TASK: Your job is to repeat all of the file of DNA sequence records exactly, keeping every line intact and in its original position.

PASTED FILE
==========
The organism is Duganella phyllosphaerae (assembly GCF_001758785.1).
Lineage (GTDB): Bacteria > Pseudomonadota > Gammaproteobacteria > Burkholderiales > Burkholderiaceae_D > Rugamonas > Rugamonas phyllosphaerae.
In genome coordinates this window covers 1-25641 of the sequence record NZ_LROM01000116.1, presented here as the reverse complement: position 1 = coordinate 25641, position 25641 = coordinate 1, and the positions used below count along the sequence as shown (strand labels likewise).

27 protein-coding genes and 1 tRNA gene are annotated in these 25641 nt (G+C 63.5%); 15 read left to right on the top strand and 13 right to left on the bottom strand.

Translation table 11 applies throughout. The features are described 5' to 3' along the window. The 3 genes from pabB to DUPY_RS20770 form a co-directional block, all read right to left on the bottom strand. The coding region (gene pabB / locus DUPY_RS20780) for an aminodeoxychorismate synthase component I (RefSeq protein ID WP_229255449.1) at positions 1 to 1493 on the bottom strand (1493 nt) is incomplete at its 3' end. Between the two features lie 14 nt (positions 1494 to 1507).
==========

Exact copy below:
The organism is Duganella phyllosphaerae (assembly GCF_001758785.1).
Lineage (GTDB): Bacteria > Pseudomonadota > Gammaproteobacteria > Burkholderiales > Burkholderiaceae_D > Rugamonas > Rugamonas phyllosphaerae.
In genome coordinates this window covers 1-25641 of the sequence record NZ_LROM01000116.1, presented here as the reverse complement: position 1 = coordinate 25641, position 25641 = coordinate 1, and the positions used below count along the sequence as shown (strand labels likewise).

27 protein-coding genes and 1 tRNA gene are annotated in these 25641 nt (G+C 63.5%); 15 read left to right on the top strand and 13 right to left on the bottom strand.

Translation table 11 applies throughout. The features are described 5' to 3' along the window. The 3 genes from pabB to DUPY_RS20770 form a co-directional block, all read right to left on the bottom strand. The coding region (gene pabB / locus DUPY_RS20780) for an aminodeoxychorismate synthase component I (RefSeq protein ID WP_229255449.1) at positions 1 to 1493 on the bottom strand (1493 nt) is incomplete at its 3' end. Between the two features lie 14 nt (positions 1494 to 1507).